I recently successfully represented Mr. Ahmad Miski in a matter originally captioned as “The Great Socialist People’s Libyan Arab Jamahiriya and the Embassy of the Libyan Arab Jamahiriya v. Miski.” Stated another way, my client was sued by the “Embassy” of Libya. The case was a domain name matter involving the domain names embassyoflibya.org, libyaembassy.com,…

  I’m a bit late to discuss this, but I aim to give it appropriately detailed attention now. In Charter Communications, Inc. v. CK Ventures Inc. / Charterbusiness.com the Hon Neil Brown QC, a respected UDRP Panelist, cited my prior post on the potential applicability of laches as a defense to a UDRP complaint:  …

  The recent UDRP decision concerning “razorbacks.com” caught my eye due to a relatively comprehensive panel discussion on the issue of laches (pronounced: ˈla-chəz) under the UDRP. Laches in law is a defense that calls into question the complaining party’s good faith in bringing its complaint in a untimely manner. A defendant asserting laches argues…

  As this election year heats up candidates in all types of political races are trying to reach likely voters at their doors, on their telephones and on the Internet. In this race for voters you might guess that a candidate’s domain name plays an important role in sharing his or her message with likely…

  Given that ICANN recently voted to expand the possibilities for gTLDs, the oversight organization must now deal with the logistics of selecting and assigning administrators for each of the soon to be available gTLDs. One issue is the possibility that two potential organizations may want to be responsible for allocating the same gTLD. For…

  ICANN, holding its 32nd International Public ICANN Meeting June 22-26, 2008 in Paris, France, is set to vote on an substantial expansion of opportunity for new Generic Top-Level Domains (gTLDs). gTLDs are top-level domain extensions such as (.com, .net, and .org). It is expected that the voting bloc will approve the proposal when it…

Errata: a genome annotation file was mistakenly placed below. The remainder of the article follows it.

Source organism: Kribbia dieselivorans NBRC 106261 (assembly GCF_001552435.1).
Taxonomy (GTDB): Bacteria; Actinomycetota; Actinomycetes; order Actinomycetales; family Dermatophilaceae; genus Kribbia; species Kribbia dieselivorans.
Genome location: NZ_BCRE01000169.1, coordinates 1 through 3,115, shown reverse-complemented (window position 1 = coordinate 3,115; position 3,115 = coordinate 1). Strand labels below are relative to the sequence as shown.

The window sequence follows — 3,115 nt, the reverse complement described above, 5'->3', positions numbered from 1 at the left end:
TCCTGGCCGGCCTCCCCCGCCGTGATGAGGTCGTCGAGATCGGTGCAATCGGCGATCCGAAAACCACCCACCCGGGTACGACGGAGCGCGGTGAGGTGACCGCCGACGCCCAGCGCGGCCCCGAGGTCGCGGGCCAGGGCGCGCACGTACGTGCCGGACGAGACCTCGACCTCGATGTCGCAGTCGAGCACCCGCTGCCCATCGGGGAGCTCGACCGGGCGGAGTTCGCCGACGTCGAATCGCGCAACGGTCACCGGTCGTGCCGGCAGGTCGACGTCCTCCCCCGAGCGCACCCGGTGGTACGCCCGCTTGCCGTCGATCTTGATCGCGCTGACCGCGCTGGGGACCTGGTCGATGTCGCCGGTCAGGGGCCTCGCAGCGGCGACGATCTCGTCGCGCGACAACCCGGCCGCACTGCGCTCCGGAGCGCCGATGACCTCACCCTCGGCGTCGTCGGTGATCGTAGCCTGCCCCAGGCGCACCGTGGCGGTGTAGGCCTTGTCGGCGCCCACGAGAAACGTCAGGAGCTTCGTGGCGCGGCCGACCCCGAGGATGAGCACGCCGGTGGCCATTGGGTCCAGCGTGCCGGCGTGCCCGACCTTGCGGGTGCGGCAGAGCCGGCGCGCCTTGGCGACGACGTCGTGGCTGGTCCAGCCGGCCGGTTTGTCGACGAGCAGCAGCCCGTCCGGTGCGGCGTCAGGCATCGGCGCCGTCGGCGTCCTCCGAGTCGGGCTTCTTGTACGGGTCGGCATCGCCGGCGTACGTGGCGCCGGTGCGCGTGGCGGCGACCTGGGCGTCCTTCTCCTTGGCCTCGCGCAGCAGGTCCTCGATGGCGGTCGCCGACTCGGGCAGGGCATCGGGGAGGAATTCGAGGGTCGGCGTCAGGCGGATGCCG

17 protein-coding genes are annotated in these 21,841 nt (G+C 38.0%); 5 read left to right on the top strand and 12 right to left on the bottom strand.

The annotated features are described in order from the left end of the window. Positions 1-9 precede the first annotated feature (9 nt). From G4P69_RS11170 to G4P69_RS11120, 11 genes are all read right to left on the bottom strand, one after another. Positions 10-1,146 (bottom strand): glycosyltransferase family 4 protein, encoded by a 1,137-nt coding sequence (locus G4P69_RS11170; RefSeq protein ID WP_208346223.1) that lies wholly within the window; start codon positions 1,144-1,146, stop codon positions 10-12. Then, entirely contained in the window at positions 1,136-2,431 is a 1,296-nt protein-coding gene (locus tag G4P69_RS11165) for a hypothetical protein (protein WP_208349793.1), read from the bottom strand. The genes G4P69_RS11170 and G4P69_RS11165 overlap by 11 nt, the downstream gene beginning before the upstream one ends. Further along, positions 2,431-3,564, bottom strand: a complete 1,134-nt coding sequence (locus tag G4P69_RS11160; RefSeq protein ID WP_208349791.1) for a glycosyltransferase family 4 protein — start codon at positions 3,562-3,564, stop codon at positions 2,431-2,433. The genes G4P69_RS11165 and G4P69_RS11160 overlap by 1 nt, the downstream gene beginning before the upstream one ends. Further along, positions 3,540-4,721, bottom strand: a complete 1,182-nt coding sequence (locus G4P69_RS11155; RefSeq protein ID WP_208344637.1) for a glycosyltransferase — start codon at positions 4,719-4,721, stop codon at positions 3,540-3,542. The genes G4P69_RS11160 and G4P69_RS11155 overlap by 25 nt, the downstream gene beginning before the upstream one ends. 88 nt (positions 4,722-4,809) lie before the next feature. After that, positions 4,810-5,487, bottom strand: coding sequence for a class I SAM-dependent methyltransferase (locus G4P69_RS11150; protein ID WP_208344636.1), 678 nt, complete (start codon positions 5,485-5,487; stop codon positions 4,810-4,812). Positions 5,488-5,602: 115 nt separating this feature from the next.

McAfee is releasing a report that identifies the highest risk domain extensions. McAfee reports that the “most dangerous” domains to navigate to are ".hk" (Hong Kong), ".cn" (China) and ".info" (information).   About 19% of .hk domains were dangerous, 12% of .cn sites, and 12% of .info sites. Of course, the majority of sites…

  A recent article discusses the continuing problems with accurate WHOIS records, many registrars’ complacent allowance of such inaccuracies, and ICANN’s limited involvement in enforcing the accuracy of such records.   Specifically, there is a discussion about the concentration of inaccurate WHOIS registration at certain registrars. Unsurprisingly, the registrars that have the most inaccurate WHOIS…

  Public Interest Registry (PIR), one of the more progressive domain extensions, may be the first major top level domain extension to adopt the DNA Security Extension (DNSSEC) on .ORG top level domains. The system is a method of authentication that helps to ensure that clients (such as a home computer) requesting a particular domain…

  A lawsuit seeking class action status has been filed in the United States District Court for the Central District of California against Network Solutions and ICANN. The suit arises under Network Solutions’ practice of “holding” domain names for a set period of time after a potential registrant searches for the names. If the potential…

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